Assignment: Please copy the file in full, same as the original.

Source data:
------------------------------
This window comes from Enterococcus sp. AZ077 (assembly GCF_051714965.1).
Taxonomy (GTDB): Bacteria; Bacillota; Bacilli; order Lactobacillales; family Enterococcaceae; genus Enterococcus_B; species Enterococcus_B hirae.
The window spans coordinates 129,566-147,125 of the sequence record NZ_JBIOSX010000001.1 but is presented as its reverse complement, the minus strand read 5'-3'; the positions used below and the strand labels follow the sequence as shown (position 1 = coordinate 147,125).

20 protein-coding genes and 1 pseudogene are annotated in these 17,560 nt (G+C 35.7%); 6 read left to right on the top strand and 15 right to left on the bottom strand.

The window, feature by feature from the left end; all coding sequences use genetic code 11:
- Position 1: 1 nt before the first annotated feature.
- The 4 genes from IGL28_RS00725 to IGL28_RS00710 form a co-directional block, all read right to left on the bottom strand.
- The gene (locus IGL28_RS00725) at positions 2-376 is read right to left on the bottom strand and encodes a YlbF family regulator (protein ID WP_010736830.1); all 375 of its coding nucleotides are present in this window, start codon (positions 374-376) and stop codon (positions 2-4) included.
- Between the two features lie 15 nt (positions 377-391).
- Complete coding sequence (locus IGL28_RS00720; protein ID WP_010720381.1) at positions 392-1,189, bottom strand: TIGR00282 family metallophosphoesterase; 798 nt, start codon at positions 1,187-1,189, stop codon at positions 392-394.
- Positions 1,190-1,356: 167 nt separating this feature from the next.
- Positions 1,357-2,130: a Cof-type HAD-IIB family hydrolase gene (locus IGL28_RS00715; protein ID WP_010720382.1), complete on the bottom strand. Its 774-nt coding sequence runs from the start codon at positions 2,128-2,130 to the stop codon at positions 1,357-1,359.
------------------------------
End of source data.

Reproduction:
This window comes from Enterococcus sp. AZ077 (assembly GCF_051714965.1).
Taxonomy (GTDB): Bacteria; Bacillota; Bacilli; order Lactobacillales; family Enterococcaceae; genus Enterococcus_B; species Enterococcus_B hirae.
The window spans coordinates 129,566-147,125 of the sequence record NZ_JBIOSX010000001.1 but is presented as its reverse complement, the minus strand read 5'-3'; the positions used below and the strand labels follow the sequence as shown (position 1 = coordinate 147,125).

20 protein-coding genes and 1 pseudogene are annotated in these 17,560 nt (G+C 35.7%); 6 read left to right on the top strand and 15 right to left on the bottom strand.

The window, feature by feature from the left end; all coding sequences use genetic code 11:
- Position 1: 1 nt before the first annotated feature.
- The 4 genes from IGL28_RS00725 to IGL28_RS00710 form a co-directional block, all read right to left on the bottom strand.
- The gene (locus IGL28_RS00725) at positions 2-376 is read right to left on the bottom strand and encodes a YlbF family regulator (protein ID WP_010736830.1); all 375 of its coding nucleotides are present in this window, start codon (positions 374-376) and stop codon (positions 2-4) included.
- Between the two features lie 15 nt (positions 377-391).
- Complete coding sequence (locus IGL28_RS00720; protein ID WP_010720381.1) at positions 392-1,189, bottom strand: TIGR00282 family metallophosphoesterase; 798 nt, start codon at positions 1,187-1,189, stop codon at positions 392-394.
- Positions 1,190-1,356: 167 nt separating this feature from the next.
- Positions 1,357-2,130: a Cof-type HAD-IIB family hydrolase gene (locus IGL28_RS00715; protein ID WP_010720382.1), complete on the bottom strand. Its 774-nt coding sequence runs from the start codon at positions 2,128-2,130 to the stop codon at positions 1,357-1,359.